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[R1 DVD box art]
AKA: グイン・サーガ
Genre: Medieval Fantasy.
Length: Television series, 26 episodes, 24 minutes each
Distributor: R1 DVD from Sentai Filmworks
Content Rating: TV-14 (Violence, mature themes.)
Related Series: N/A
Also Recommended: Record of Lodoss Wars, Utawarerumono.
Notes: Based on the novel series by the late Kurimoto Kaoru, who passed away in 2009. There are also two manga works based on different parts of the novel series.

Guin Saga


Their kingdom under attack by the Mongauli forces, the twins Rinda and Remus are escorted out of the castle, but are immediately confronted by Mongauli soldiers. However, they are rescued by a huge man with a leopard head who calls himself Guin. (Which is also just about all he remembers.) The three set out on a journey to bring the twins to safety.


And that's barely even the beginning of the anime, much less the full novel series, of which the anime covers about sixteen volumes of the full 130 volume series, which should give some indication of the sheer scope of this series. It's one of the few that truly earns the term "epic" when it comes to the content, more so the sheer scope of it all. Comparisons have already been made to fantasy fare like Conan the Barbarian or Lord of the Rings, which is certainly not unfitting. For anime, titles like Record of Lodoss Wars would probably be a suitable comparison.

Guin Saga is also very stylistically pure, which is both its greatest strength and its main weakness. Instead of broadening its audience, the show keeps to a rather set tone, which will probably alienate as many as it enthralls. It's not an overly flashy show -- magic effects aren't abundant -- but the character designs are clear, imaginitive and distinct; you won't ever mistake one character for another. And the settings are spectacular, to say the least. The animation is generally good, given that this is a TV series, but it's here you'll find some of the show's limitations. Shameful as it is, not all episodes will look as great as the opening episode. The CG, however, looks great whenever it's in use; a far stretch from the hilariously clumsy CG usage for the war scenes in Utawarerumono.

The music certainly suits the show to a tee, and the dub.... the dub is a mixed bag, and perhaps the only part I would honestly call disappointing. Mixed, though, because the voice actors for most of the main characters -- Remus, Rinda and Guin in particular -- do a fine job, but some of the later characters sound less than spectacular. (And not just because they speak in ye olde fantasy language. Forsooth.)

Some of the plot elements might have some people rolling their eyes. The kingdom of the main characters, Remus and Rinda was overrun by enemy forces, and they are saved by a large barbarian-like man, you say? But oh, no, our friends' forces are beset with enemy forces far superior. Oh, I wonder if reinforcements will arrive in the nick of time. But to get their help, our main hero must fight the village's mightiest warrior to prove himself worthy. Guin Saga is this and more, and you certainly have to be in the mood for that sort of thing. Confoundedly enough, the more interesting parts tend to come later, when political intrigue enters the equation. This is unfortunately also where the bad parts of the dub does its darnedest to prevent you from taking it seriously.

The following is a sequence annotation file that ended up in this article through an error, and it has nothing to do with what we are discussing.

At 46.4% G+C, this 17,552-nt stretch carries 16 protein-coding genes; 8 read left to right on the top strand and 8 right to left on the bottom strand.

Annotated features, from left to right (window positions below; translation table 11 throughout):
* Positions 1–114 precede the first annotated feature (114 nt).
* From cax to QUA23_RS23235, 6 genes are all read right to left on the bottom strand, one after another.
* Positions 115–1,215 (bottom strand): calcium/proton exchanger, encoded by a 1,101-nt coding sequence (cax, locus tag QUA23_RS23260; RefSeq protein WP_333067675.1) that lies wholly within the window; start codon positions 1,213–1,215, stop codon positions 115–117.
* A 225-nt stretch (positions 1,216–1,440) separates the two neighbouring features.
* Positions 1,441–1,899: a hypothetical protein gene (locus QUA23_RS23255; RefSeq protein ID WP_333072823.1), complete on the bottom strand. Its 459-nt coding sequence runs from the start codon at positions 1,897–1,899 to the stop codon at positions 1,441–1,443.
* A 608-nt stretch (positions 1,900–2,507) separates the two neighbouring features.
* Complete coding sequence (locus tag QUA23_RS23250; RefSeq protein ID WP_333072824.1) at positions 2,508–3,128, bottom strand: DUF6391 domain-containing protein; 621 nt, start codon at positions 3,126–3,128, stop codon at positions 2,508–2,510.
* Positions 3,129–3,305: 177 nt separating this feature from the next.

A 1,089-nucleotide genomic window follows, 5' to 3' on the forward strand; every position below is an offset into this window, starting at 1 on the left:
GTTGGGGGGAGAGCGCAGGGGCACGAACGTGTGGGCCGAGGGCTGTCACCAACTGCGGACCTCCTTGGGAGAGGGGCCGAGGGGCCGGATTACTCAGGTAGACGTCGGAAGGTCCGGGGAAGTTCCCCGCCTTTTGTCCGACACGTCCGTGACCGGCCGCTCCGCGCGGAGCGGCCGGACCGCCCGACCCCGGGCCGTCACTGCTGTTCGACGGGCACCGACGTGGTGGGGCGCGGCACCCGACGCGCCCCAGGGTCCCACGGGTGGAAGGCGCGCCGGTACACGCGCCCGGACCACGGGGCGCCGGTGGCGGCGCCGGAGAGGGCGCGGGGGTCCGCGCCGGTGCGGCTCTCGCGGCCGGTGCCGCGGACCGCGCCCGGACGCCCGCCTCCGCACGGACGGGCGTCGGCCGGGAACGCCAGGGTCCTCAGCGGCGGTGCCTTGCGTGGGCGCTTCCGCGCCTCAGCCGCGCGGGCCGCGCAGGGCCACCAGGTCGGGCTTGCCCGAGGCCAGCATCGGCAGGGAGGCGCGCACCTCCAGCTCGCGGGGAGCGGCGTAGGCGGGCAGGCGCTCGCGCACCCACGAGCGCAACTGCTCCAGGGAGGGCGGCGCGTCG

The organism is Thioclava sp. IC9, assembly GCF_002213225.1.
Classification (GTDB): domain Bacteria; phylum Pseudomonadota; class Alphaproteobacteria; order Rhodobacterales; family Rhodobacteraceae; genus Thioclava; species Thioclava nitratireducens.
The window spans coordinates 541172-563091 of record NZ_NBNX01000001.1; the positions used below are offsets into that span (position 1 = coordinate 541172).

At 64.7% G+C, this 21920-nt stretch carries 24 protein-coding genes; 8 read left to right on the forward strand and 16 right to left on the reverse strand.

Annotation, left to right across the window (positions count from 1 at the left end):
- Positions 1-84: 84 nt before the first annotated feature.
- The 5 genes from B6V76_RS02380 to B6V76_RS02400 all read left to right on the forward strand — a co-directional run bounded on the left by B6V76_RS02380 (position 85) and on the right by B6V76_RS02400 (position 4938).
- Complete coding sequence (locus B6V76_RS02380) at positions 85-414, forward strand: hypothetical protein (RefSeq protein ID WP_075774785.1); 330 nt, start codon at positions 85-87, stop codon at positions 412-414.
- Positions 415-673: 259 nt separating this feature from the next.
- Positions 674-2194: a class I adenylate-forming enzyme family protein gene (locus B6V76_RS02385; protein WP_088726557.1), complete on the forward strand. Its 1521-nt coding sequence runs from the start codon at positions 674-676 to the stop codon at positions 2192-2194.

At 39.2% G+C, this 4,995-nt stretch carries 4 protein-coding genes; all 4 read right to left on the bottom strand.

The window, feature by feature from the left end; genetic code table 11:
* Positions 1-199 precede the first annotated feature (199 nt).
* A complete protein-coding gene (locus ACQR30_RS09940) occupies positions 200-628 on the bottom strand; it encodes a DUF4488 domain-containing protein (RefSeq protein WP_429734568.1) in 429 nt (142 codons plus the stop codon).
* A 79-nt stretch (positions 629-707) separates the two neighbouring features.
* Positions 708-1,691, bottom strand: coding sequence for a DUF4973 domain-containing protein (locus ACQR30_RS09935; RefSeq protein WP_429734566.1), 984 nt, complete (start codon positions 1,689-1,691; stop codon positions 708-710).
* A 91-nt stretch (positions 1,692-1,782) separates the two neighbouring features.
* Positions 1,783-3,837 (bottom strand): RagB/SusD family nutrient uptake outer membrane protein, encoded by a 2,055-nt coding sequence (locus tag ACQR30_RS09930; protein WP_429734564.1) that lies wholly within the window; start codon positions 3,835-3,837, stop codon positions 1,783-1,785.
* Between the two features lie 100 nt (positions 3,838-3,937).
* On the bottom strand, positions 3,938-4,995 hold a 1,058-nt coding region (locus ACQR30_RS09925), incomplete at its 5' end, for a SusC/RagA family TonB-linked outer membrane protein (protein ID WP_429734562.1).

Remus is also very likely to get on your nerves at some point, being the whiny brat that he is. Also, Istavan (the dashing rogue, natch) immediately takes a liking to Rinda, which is a little bit unsettling, given that she looks like a prepubescent girl. A child. But then, political marriages is as much a part of this as anything else, and he's not the only one with an eye for Rinda, and for ambiguous purposes at that.

Outside of that, there's little to complain about. The show knows its target audience and gives them exactly what they want and then some. Guin himself is a collection of mysteries and questions, while Remus and Rinda provides the show with a clear goal. The rest of the cast, much like a pyramid system of allegiances, fleshes out and gives life to the world around them all, and the show's end marks itself as merely a beginning of a larger story. This will, of course, be another selling point, but Guin Saga deserves to be watched, even if it may never be completed in animated form. Even if many of the questions you have aren't even close to being answered, and alliances seems to have shifted on a moment's notice. (I guess Guin must have missed that memo.) When it comes down to it, there's just so much to see and experience in Guin Saga that I doubt anyone will really be disappointed with it.

So.... four or five stars? That's the question, isn't it? I guess the occasional corniness of the dialogue or plot, and the annoyance over the ending being of the 'really just the beginning' variety is what's going to influence whether you think this is a three, four or a five star show.

I liked it quite a lot, and I would love to see this being continued.Stig Høgset

Recommended Audience: Like any sword and sorcery fantasy, expect a whole lot of redskirt death. The show isn't particularly grotesque, but human life is often cheap and taken away on a moment's notice. Fanservice is relatively light, limited to cleavages on display in the glamour of high life.

Version(s) Viewed: R1 DVD, bilingual
Review Status: Full (26/26)
Guin Saga © 2009 Satelight / Aniplex
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